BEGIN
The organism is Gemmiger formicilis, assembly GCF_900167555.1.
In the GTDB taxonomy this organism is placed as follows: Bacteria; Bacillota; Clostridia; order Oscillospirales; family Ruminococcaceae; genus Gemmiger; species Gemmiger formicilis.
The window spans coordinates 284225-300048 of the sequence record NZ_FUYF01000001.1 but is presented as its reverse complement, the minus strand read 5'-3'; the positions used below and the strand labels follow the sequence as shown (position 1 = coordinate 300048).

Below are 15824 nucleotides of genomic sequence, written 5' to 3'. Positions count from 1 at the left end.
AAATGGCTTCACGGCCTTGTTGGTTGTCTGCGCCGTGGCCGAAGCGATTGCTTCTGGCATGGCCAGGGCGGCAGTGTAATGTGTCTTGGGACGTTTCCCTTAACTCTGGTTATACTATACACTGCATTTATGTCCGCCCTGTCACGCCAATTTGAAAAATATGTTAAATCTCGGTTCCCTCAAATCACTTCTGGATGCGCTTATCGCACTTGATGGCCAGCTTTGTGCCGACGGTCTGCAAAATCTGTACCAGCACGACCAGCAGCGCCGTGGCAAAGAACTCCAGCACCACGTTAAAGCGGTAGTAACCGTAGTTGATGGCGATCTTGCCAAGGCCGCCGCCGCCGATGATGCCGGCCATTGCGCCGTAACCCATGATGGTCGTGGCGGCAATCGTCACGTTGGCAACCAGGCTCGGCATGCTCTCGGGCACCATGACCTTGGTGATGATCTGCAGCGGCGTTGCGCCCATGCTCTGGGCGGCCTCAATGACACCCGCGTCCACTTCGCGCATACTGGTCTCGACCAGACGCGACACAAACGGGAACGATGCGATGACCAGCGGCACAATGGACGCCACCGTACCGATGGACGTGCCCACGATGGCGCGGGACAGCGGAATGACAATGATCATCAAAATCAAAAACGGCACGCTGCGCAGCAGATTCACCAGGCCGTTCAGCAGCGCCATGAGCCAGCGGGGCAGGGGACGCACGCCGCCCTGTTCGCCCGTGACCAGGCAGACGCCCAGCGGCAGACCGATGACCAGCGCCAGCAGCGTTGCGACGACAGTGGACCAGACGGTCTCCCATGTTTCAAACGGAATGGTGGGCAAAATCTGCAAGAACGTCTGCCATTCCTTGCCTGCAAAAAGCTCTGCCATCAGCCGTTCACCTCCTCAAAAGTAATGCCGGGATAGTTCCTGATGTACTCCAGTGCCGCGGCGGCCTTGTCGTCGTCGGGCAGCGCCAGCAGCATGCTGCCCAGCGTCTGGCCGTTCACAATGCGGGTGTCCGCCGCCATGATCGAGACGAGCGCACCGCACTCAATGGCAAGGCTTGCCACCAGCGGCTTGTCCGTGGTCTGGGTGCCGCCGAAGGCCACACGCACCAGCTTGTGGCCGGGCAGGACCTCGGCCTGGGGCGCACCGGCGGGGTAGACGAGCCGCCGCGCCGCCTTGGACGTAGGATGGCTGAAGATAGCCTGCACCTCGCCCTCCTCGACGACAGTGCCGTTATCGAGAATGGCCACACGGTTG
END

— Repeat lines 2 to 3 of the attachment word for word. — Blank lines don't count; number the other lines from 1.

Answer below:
In the GTDB taxonomy this organism is placed as follows: Bacteria; Bacillota; Clostridia; order Oscillospirales; family Ruminococcaceae; genus Gemmiger; species Gemmiger formicilis.
The window spans coordinates 284225-300048 of the sequence record NZ_FUYF01000001.1 but is presented as its reverse complement, the minus strand read 5'-3'; the positions used below and the strand labels follow the sequence as shown (position 1 = coordinate 300048).